5 Things the Internet Gets Wrong About Baby Sleep

Many of us are convinced that babies should be sleeping through the night by three months, but this isn’t always true. There are many myths surrounding sleep, and it is often hard to distinguish what’s fact and what’s fiction. In a recent article in The Guardian, parenting expert Charles Schaefer shared the five most common myths about baby sleep and explained why they’re often incorrect.


The first myth about baby sleep is that sleep causes baby sleepiness. In actuality, newborns are naturally very sleepy, and will sleep for up to 18 hours a day. The sooner a baby is put to bed, the more likely it is that they will sleep through the night. Changing this myth can be dangerous, and could result in your child losing valuable sleep. Instead, try to adhere to your child’s natural rhythms and stick to it.

– Your baby doesn’t sleep through the night. Babies sleep for 20 minutes at a time. But they don’t wake up completely. Sometimes they only jerk, sigh or vocalize, and then go back to sleep again. This means that they’re getting more sleep than they need. Regardless of how you choose to handle your little one’s sleeping habits, it’s important to understand how your baby’s body works.

– Your baby doesn’t sleep because they’re tired. The truth is, babies don’t sleep because they’re tired – they sleep because they’re well-rested. This is why babies spend up to 18 hours of the day sleeping. The more tired they are, the less likely they are to sleep. And the more often they sleep, the better they’ll do. So don’t worry, your child will be happy and healthy!

– The main thing you need to know about baby sleep is that you don’t need to worry about your child’s sleep. It is completely normal to feel exhausted, but it’s not a cause of sleepiness. In fact, a baby should sleep about 18 hours a day if they’re well-rested. Nevertheless, there are several myths that can keep your baby from sleeping soundly at night.

– Most newborns experience two types of sleep: quiet and deep. The former is a danger and can be harmful. It’s hard for babies to wake up during quiet and deep sleep. And it is very difficult to wake up your baby from a deep, quiet sleep. Moreover, you need to provide plenty of oxygen to your baby during this phase of life. Hence, it is essential to understand the science behind sleep.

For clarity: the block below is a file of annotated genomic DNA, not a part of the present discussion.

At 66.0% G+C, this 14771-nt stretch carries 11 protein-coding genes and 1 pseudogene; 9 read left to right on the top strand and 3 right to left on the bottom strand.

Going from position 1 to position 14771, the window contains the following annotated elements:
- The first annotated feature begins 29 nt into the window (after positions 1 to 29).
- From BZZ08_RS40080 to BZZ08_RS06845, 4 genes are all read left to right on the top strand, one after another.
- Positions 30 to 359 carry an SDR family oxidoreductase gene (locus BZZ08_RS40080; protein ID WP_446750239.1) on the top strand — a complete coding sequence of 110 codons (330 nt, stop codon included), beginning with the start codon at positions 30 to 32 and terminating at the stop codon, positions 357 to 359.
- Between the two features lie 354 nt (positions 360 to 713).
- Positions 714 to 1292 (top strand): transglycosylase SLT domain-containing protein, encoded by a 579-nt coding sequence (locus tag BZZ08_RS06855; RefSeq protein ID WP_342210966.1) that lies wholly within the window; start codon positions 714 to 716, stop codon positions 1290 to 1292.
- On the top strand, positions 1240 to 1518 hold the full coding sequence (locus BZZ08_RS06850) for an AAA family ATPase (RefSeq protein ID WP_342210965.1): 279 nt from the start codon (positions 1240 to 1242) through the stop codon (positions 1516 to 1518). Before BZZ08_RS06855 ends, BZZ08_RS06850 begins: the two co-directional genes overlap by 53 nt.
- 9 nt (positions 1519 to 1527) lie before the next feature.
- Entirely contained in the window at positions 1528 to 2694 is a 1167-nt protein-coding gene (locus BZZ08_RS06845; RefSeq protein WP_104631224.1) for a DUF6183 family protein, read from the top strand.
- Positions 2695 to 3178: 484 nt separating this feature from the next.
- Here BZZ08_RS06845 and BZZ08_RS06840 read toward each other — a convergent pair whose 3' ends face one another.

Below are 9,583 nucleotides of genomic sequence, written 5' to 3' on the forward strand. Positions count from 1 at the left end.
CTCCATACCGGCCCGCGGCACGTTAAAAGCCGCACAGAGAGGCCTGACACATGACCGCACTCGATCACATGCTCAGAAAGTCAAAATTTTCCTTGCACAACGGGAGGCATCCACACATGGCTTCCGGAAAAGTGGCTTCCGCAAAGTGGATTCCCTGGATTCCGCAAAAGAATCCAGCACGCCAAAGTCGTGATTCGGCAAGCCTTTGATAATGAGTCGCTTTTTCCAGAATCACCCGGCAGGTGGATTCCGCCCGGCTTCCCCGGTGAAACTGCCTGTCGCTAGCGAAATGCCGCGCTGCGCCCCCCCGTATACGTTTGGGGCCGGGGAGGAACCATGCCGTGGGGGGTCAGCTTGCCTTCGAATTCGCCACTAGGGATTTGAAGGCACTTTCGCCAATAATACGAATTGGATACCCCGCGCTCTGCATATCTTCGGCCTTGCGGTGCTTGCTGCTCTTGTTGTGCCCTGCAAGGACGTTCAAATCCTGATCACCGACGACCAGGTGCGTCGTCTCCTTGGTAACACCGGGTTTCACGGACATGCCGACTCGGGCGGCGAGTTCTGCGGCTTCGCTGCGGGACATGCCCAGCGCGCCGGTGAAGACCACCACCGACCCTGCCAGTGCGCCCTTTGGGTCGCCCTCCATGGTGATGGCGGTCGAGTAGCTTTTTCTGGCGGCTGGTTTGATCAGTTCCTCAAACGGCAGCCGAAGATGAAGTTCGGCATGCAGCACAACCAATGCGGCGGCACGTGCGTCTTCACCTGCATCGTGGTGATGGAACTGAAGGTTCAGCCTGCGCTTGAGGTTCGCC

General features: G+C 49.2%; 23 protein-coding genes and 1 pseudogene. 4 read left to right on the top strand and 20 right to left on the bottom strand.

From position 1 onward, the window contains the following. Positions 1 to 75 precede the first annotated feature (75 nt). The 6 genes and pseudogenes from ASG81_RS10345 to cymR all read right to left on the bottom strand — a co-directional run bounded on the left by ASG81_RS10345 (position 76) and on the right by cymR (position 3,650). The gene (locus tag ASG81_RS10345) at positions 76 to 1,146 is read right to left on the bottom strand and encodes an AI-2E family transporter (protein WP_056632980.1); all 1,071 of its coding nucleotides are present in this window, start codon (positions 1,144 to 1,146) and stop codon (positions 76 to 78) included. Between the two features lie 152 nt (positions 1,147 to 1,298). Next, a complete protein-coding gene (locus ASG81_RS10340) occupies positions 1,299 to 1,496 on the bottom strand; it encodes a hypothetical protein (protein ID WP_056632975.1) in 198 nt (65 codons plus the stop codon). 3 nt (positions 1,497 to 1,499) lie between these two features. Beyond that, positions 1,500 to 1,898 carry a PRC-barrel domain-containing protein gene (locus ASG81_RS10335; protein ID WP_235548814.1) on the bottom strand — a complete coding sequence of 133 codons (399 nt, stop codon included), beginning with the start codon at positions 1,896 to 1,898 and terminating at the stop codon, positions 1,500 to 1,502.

– Most newborns don’t lap into deep sleep. The majority of their sleep cycle consists of about 20 minutes of quiet, but the rest of the time, they’re in a REM state. A baby in REM stage is harder to wake up. So, a lot of parents think they can’t wake their child up after this stage. They’re wrong. They’re only trying to avoid their baby’s crying because they’re scared they’re not sleeping well.

– A newborn doesn’t lap into deep sleep. They spend the majority of their day in quiet and active sleep cycles. A typical newborn can sleep for up to 18 hours a day. Ideally, a baby should have at least nine hours of uninterrupted sleep each day. If you want your baby to sleep through the night, you can use the REM cycle to your advantage. If your newborn is overtired, he or she won’t be able to wake up.

In addition to myths about newborn sleep, many people don’t know that babies are not sleeping for the same reason they aren’t in deep sleep. In fact, they spend their entire day in REM and quiet stages. When your baby is overtired, he or she will be more likely to sleep more than a rested one. However, while REM sleep does not require a nap, it does mean that your baby needs a lot of rest.

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